Quick Kiss goodbye is not enough to patch up pathetic Ulster
Les Kiss was due to clear out of town late last week to get a wee break from a place where, if you were centrally involved in rugby, you wouldn't much want to be right now. He will return for the suitcases later.
By comparison what's going on in the law courts up there would dwarf the issues at Kingspan, but combined they have left the province at its lowest ebb since the game went professional in 1995, which is when we started measuring mood and circumstance.
If the European Cup win on January 30 1999 was their Everest, then, give or take a couple of days, its anniversary in 2018 has been their sinkhole.
That Kiss should walk the plank before the end of the 2017/18 voyage became increasingly likely with every other game this season. One week up - the home win over a powerful La Rochelle side last month in round five of the Champions Cup - then a week later they slipped under water in Coventry against Wasps.
Kiss's position became more acute when he saw off Allen Clarke and Neil Doak, coaches he had inherited - and ultimately accepted - when he first went north temporarily in 2014 from the Ireland set-up to give them a dig out. Sometime after Kiss moved to Belfast on a full-time basis the relationship between all three soured to the point of being unworkable. The arrival of Jono Gibbes and Dwayne Peel - Kiss's choices - meant the boss man would be front and centre if things went wrong.
Kiss is a good man who did a fine job with Ireland, and whom Ulster were extremely keen to get over the border. CEO Shane Logan was a prime mover in this, just as, given his position at the top of the tree, he oversaw Kiss moving on last week. Logan's profile has been somewhere beneath the surface since he made a rod for his own back by declaring, on taking office in 2010, that he wanted Ulster to be the best in Ireland, Europe and the world. That line has haunted him.
Perhaps, having done a thorough reccie of the situation before opening his mouth, he knew exactly what the problems were beneath the surface, as well as what was clearly visible to the punters paying in to watch his team every week. And maybe as part of that process he had a plan for fixing them, and for cultivating the vast tracts of wasteland in that province - a big lump of territory with nine counties.
In a way it's apposite that we are almost bang-on the anniversary of that European Cup win in '99, for in the celebrations that followed that achievement Ulster forgot to make hay while the sun was shining. So those vast tracts of undeveloped land remain just that.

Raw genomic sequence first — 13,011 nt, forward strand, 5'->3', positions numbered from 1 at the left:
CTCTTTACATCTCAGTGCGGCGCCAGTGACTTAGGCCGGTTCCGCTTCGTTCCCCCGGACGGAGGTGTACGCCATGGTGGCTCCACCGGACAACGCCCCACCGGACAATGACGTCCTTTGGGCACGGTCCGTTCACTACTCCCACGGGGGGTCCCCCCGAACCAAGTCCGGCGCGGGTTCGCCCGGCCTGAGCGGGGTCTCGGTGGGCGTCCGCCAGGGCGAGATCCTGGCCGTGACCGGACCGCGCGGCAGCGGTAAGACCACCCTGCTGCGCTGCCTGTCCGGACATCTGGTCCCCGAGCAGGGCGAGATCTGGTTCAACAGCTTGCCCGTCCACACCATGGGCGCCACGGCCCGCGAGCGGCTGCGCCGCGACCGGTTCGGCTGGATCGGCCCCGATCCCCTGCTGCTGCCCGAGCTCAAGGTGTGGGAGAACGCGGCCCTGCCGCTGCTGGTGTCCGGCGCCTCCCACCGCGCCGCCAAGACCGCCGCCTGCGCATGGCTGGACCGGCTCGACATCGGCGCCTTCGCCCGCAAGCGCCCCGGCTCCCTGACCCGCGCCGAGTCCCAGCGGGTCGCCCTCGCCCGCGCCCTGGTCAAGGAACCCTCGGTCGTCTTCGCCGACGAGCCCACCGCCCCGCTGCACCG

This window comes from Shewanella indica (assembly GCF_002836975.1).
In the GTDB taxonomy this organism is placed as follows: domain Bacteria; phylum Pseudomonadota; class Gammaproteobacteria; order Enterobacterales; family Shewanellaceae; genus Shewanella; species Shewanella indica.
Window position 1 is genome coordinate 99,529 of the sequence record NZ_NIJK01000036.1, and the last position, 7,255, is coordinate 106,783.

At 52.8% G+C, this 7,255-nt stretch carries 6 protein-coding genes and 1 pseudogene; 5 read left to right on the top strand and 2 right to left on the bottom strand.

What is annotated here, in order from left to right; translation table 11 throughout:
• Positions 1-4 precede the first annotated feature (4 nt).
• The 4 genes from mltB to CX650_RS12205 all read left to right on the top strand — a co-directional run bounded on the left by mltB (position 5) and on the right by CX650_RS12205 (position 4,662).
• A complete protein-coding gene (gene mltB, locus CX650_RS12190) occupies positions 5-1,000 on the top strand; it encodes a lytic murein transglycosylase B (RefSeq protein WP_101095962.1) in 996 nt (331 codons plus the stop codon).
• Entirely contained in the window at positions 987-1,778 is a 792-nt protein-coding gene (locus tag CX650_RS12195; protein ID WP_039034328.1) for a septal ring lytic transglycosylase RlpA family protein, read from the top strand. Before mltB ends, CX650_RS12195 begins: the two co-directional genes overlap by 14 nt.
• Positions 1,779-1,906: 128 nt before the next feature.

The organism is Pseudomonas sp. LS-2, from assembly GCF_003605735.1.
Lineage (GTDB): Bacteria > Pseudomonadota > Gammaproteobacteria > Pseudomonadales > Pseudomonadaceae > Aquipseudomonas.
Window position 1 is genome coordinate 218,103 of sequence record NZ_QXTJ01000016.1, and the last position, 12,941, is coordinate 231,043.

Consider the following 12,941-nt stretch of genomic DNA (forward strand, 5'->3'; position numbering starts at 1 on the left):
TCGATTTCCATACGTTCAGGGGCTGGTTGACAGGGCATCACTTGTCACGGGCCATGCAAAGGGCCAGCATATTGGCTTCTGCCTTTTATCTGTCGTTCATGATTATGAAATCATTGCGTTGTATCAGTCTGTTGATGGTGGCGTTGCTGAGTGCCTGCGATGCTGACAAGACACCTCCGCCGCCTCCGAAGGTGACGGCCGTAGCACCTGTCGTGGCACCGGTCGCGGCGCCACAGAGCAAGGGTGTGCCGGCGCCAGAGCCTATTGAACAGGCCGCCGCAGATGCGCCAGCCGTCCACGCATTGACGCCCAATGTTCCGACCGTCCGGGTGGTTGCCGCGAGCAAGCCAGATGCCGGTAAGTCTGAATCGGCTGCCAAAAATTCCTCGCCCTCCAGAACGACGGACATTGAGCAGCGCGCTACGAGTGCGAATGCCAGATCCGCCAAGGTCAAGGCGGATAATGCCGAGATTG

It is a source of some pain to Ulster fans that they have to shop south of the border for Irish players. Importing industrial loads of South African beef is a steady and popular trade for them, but there's something not right about looking to Leinster to fill gaps in their squad.
You have to ask why it is that next season Ulster may well put out a pack of forwards that includes Marty Moore, Alan O'Connor, Greg Jones, Nick Timoney and Jordi Murphy. Jones and Timoney have already got more game time than they imagined - because of injury to others - but why isn't there a local equivalent ready and waiting to fill the gap?
Two seasons ago, hoping to organise a fixture at under 20 level with an Ulster club - any Ulster club - we made a couple of calls. In the course of those conversations we discovered under 20 rugby just wasn't a runner up there. Lads left school and went down one of the following routes: university in the UK, or Dublin; the Ulster Academy; straight to the adult section of a club; or nowhere.
Nobody we spoke to could explain why there was a great big gap where the bridge was supposed to be. In those circumstances it's not hard to understand why an organisation, whose chief executive is in pursuit of world-class status for his team, can't grow their own.
It is a miracle that in the Ireland under 20 squad who lost to France on Friday night there were six Ulster players. More representative, perhaps, are the figures from the last five Ireland under 20 World Cup squads, where Ulster have averaged 3.6 out of 28. It is a big province, with circa 250 clubs and schools affiliated to the branch. How can an operation of this size be so poor at producing players?
The link between what you produce and how you play is inescapable. Leinster are the obvious example here, and while they have a clear advantage over the other provinces in the numbers game they have worked very hard to develop and shape those numbers. By comparison Ulster have been pathetic. There is a lot wrong with their operation from top to bottom, but no one should be surprised that on the journey towards producing more, and better players, falling asleep at the wheel leads to a crash. Turfing Les Kiss isn't going to clean up that wreckage.
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